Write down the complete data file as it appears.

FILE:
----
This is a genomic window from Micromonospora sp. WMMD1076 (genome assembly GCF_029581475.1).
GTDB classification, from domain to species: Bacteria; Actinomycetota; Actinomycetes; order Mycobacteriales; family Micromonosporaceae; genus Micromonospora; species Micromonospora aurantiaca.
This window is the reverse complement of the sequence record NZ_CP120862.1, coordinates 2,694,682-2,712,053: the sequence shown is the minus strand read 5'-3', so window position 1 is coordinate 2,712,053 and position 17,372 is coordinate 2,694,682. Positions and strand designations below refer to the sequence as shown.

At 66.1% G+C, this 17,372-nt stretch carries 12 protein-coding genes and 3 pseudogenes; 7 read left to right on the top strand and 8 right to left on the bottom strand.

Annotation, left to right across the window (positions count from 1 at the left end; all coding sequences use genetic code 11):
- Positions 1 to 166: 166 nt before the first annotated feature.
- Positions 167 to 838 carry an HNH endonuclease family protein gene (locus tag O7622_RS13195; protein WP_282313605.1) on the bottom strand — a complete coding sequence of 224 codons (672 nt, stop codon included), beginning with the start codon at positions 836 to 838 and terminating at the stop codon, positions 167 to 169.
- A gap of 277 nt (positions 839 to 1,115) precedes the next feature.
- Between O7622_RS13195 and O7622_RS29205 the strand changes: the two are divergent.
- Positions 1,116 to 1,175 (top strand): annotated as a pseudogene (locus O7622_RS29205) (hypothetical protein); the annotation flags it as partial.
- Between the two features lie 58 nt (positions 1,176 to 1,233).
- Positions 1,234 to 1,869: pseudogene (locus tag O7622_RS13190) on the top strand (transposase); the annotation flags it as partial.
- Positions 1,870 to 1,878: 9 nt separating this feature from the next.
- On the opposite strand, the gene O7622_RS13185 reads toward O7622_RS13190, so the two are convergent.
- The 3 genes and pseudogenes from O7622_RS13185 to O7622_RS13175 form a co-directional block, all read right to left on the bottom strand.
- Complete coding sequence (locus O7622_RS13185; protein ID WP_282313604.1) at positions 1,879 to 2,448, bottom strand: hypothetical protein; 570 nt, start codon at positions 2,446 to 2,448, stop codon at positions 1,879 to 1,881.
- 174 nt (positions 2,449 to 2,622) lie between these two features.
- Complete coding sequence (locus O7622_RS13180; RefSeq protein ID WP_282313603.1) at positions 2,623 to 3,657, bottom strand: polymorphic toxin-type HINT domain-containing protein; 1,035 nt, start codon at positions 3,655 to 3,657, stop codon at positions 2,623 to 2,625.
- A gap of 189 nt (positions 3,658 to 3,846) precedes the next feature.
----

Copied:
This is a genomic window from Micromonospora sp. WMMD1076 (genome assembly GCF_029581475.1).
GTDB classification, from domain to species: Bacteria; Actinomycetota; Actinomycetes; order Mycobacteriales; family Micromonosporaceae; genus Micromonospora; species Micromonospora aurantiaca.
This window is the reverse complement of the sequence record NZ_CP120862.1, coordinates 2,694,682-2,712,053: the sequence shown is the minus strand read 5'-3', so window position 1 is coordinate 2,712,053 and position 17,372 is coordinate 2,694,682. Positions and strand designations below refer to the sequence as shown.

At 66.1% G+C, this 17,372-nt stretch carries 12 protein-coding genes and 3 pseudogenes; 7 read left to right on the top strand and 8 right to left on the bottom strand.

Annotation, left to right across the window (positions count from 1 at the left end; all coding sequences use genetic code 11):
- Positions 1 to 166: 166 nt before the first annotated feature.
- Positions 167 to 838 carry an HNH endonuclease family protein gene (locus tag O7622_RS13195; protein WP_282313605.1) on the bottom strand — a complete coding sequence of 224 codons (672 nt, stop codon included), beginning with the start codon at positions 836 to 838 and terminating at the stop codon, positions 167 to 169.
- A gap of 277 nt (positions 839 to 1,115) precedes the next feature.
- Between O7622_RS13195 and O7622_RS29205 the strand changes: the two are divergent.
- Positions 1,116 to 1,175 (top strand): annotated as a pseudogene (locus O7622_RS29205) (hypothetical protein); the annotation flags it as partial.
- Between the two features lie 58 nt (positions 1,176 to 1,233).
- Positions 1,234 to 1,869: pseudogene (locus tag O7622_RS13190) on the top strand (transposase); the annotation flags it as partial.
- Positions 1,870 to 1,878: 9 nt separating this feature from the next.
- On the opposite strand, the gene O7622_RS13185 reads toward O7622_RS13190, so the two are convergent.
- The 3 genes and pseudogenes from O7622_RS13185 to O7622_RS13175 form a co-directional block, all read right to left on the bottom strand.
- Complete coding sequence (locus O7622_RS13185; protein ID WP_282313604.1) at positions 1,879 to 2,448, bottom strand: hypothetical protein; 570 nt, start codon at positions 2,446 to 2,448, stop codon at positions 1,879 to 1,881.
- 174 nt (positions 2,449 to 2,622) lie between these two features.
- Complete coding sequence (locus O7622_RS13180; RefSeq protein ID WP_282313603.1) at positions 2,623 to 3,657, bottom strand: polymorphic toxin-type HINT domain-containing protein; 1,035 nt, start codon at positions 3,655 to 3,657, stop codon at positions 2,623 to 2,625.
- A gap of 189 nt (positions 3,658 to 3,846) precedes the next feature.